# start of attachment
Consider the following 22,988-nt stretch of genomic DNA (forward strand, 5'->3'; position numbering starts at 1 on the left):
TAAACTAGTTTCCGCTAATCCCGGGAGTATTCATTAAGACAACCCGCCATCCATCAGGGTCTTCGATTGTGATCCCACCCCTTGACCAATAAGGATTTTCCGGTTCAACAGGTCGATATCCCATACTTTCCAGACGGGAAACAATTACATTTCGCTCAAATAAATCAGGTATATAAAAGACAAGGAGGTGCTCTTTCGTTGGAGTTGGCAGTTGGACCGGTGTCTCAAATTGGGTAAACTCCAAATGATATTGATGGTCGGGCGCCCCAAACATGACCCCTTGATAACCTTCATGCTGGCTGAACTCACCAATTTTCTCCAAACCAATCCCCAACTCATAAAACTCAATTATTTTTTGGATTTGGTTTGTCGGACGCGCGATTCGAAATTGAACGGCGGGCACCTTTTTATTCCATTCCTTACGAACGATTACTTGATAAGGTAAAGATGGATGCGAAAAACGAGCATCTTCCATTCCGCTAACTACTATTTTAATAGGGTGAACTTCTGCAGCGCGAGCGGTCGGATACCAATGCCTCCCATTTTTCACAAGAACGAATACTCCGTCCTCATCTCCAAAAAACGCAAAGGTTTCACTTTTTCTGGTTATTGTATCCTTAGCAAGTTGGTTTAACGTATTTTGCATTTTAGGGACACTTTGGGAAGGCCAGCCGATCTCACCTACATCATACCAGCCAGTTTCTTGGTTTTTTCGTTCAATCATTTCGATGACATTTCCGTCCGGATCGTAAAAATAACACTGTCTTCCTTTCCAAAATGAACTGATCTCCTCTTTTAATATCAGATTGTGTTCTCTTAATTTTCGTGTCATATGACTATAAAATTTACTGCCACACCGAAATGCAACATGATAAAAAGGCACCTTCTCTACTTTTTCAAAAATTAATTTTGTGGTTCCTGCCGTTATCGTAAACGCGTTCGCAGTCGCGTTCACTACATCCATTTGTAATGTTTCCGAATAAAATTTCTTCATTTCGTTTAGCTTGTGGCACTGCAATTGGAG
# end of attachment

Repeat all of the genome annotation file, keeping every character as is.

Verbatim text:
Consider the following 22,988-nt stretch of genomic DNA (forward strand, 5'->3'; position numbering starts at 1 on the left):
TAAACTAGTTTCCGCTAATCCCGGGAGTATTCATTAAGACAACCCGCCATCCATCAGGGTCTTCGATTGTGATCCCACCCCTTGACCAATAAGGATTTTCCGGTTCAACAGGTCGATATCCCATACTTTCCAGACGGGAAACAATTACATTTCGCTCAAATAAATCAGGTATATAAAAGACAAGGAGGTGCTCTTTCGTTGGAGTTGGCAGTTGGACCGGTGTCTCAAATTGGGTAAACTCCAAATGATATTGATGGTCGGGCGCCCCAAACATGACCCCTTGATAACCTTCATGCTGGCTGAACTCACCAATTTTCTCCAAACCAATCCCCAACTCATAAAACTCAATTATTTTTTGGATTTGGTTTGTCGGACGCGCGATTCGAAATTGAACGGCGGGCACCTTTTTATTCCATTCCTTACGAACGATTACTTGATAAGGTAAAGATGGATGCGAAAAACGAGCATCTTCCATTCCGCTAACTACTATTTTAATAGGGTGAACTTCTGCAGCGCGAGCGGTCGGATACCAATGCCTCCCATTTTTCACAAGAACGAATACTCCGTCCTCATCTCCAAAAAACGCAAAGGTTTCACTTTTTCTGGTTATTGTATCCTTAGCAAGTTGGTTTAACGTATTTTGCATTTTAGGGACACTTTGGGAAGGCCAGCCGATCTCACCTACATCATACCAGCCAGTTTCTTGGTTTTTTCGTTCAATCATTTCGATGACATTTCCGTCCGGATCGTAAAAATAACACTGTCTTCCTTTCCAAAATGAACTGATCTCCTCTTTTAATATCAGATTGTGTTCTCTTAATTTTCGTGTCATATGACTATAAAATTTACTGCCACACCGAAATGCAACATGATAAAAAGGCACCTTCTCTACTTTTTCAAAAATTAATTTTGTGGTTCCTGCCGTTATCGTAAACGCGTTCGCAGTCGCGTTCACTACATCCATTTGTAATGTTTCCGAATAAAATTTCTTCATTTCGTTTAGCTTGTGGCACTGCAATTGGAG